June 13, 2006

"I didn't know the busses ran this late...?"

After completing the greenhouse project, I was left with a pile of nail-filled rotting boards. I decided that the best way to get rid of them was to break them small enough (something I was able to do by hand) and feed them into the woodstove that the previous owners of the house had left behind.

One of my neighbours, Tom, calls it a sheep-herder's stove. I used the stove to burn leaves in the fall and was impressed with how well it retains heat and prevents sparks from escaping. It therefore seemed to me to be an effictive way to prevent a trip to the dump.

Starting after I finished work, I built up a fire and fed in board after board after board. I kept a frequent eye on the fire, while I worked on other projects in and around the house.

Around midnight, I heard some airbrakes engage. "I didn't know the bus ran this late...?" I wondered to myself.

Dismissing that thought, I resumed what I was doing. Minutes later, having forgotten about the airbrakes, I heard someone talking on a radio. It sounded like it was coming from the greenspace behind my house. I looked out the window, but didn't see anyone.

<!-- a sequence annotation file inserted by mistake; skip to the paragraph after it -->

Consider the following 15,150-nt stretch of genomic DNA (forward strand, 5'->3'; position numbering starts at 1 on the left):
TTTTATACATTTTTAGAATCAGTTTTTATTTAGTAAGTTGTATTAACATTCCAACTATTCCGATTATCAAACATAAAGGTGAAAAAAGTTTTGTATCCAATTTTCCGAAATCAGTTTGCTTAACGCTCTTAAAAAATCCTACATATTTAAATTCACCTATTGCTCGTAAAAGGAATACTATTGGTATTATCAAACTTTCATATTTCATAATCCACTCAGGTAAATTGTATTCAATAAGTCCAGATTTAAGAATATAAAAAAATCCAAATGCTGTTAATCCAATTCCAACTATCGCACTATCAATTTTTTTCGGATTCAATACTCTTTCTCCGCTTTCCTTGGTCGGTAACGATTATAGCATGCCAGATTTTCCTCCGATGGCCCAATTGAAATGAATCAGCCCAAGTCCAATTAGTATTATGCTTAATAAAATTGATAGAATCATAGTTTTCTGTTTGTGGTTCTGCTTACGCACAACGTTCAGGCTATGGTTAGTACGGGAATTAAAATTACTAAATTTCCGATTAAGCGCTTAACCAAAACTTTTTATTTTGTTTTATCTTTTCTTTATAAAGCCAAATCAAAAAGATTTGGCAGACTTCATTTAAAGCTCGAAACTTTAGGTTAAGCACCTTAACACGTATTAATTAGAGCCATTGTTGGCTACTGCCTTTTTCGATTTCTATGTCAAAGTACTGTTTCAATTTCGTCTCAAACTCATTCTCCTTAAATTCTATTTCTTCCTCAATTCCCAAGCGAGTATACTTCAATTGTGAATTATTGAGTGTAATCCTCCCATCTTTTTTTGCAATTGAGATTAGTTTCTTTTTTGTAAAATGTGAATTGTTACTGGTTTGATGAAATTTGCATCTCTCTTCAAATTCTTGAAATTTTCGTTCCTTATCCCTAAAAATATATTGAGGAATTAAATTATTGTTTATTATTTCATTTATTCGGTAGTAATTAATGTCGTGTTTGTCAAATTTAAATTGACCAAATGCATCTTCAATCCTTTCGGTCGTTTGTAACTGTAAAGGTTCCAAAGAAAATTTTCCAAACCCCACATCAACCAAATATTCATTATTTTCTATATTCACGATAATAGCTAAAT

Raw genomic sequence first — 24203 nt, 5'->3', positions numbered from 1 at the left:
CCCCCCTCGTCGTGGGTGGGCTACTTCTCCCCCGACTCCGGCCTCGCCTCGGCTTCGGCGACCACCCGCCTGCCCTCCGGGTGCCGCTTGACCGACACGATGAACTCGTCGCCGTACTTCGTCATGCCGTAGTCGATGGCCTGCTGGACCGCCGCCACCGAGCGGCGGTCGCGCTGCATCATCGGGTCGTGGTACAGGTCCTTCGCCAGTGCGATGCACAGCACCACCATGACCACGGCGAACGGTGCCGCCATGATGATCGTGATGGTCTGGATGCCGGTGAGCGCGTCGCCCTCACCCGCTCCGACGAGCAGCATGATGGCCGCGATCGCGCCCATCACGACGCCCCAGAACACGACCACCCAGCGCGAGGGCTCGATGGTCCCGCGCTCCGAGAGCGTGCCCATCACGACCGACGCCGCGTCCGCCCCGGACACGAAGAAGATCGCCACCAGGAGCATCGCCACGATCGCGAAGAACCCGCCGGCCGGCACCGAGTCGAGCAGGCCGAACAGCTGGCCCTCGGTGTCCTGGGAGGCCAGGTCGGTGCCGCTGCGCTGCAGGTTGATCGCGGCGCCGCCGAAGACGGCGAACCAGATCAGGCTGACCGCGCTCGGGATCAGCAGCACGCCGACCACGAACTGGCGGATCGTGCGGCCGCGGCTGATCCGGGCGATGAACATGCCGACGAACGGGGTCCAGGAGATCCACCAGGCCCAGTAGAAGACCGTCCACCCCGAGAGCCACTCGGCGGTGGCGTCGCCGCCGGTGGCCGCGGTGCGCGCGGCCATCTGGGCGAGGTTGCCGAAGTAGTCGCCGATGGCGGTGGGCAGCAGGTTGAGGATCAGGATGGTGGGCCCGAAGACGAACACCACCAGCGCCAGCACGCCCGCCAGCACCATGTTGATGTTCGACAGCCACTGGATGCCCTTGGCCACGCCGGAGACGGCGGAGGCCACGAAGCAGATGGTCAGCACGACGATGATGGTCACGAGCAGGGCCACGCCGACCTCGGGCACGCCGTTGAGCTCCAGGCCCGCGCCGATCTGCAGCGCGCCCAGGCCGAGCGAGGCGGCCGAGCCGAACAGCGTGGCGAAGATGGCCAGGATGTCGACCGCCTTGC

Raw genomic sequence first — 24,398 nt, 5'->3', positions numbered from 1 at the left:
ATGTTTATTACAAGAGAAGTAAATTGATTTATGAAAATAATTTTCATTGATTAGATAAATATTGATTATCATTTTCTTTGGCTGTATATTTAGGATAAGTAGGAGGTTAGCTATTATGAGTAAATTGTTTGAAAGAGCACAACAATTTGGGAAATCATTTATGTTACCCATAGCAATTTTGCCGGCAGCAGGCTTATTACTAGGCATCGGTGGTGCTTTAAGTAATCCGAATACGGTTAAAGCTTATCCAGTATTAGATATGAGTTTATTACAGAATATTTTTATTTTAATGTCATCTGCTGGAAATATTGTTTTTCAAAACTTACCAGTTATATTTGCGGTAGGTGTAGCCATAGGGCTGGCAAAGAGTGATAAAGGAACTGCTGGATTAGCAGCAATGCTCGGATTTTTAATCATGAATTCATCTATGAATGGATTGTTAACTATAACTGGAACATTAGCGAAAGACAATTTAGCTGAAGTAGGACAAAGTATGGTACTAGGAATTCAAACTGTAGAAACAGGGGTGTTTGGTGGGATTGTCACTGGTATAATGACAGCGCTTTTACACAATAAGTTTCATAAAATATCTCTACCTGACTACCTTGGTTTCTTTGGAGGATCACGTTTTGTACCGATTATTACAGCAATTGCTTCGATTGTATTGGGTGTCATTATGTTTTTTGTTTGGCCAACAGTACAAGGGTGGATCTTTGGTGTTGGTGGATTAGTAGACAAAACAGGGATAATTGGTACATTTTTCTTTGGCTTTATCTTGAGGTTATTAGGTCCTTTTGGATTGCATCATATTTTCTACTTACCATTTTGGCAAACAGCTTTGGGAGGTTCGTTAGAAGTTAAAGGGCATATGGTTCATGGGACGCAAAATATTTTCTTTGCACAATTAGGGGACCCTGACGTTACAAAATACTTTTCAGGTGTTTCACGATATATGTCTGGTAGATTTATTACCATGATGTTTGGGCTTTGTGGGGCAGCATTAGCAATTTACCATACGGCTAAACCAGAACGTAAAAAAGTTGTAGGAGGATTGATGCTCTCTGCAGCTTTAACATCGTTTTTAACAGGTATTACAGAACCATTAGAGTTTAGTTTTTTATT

Then, from another room, I heard Fawn, with a touch of concern in her voice, "Michael, there's a firetruck parked in front of our house."

I scooted outside and greeted two firefighters who were leaving my backyard, walking towards the truck.

"Is everything Ok?" I asked.

"Oh, yeah," one of them replied. We got a call from one of your neighbours. She was concerned that there might be a brush fire in the greenbelt."

I deduced that she was probably smelling the smoke from my woodstove, and I asked the firefighters if it was alright for me to be burning wood in the woodstove at this time of year.

They told me that there was nothing wrong with the woodstove and that I could keep burning the wood, but when I went with them to take another look, I saw that my poor neighbour's house was surrounded by smoke.

When the evening air cooled, the inversion prevented the smoke from rising. Instead, the smoke creeped along the ground, surrounding my poor nieghbour's house.

I doused the fire.

Naturally, the neighbours were interested in what was going on. The next day, almost all of them asked if everything was alright. I'm guessing it's going to be one of those things that they'll talk about for a while to come.

"Remember when the fire truck came to their house?"

1 comment:

Anonymous said...

You must take after your Dad. Maybe we should send you the "Little Jimmy Put Em Out Fire Extinguisher" - delivered to us in Strathmore when we had a late night visit from the fire department (sirens blaring) - smoke in the house from the fireplace!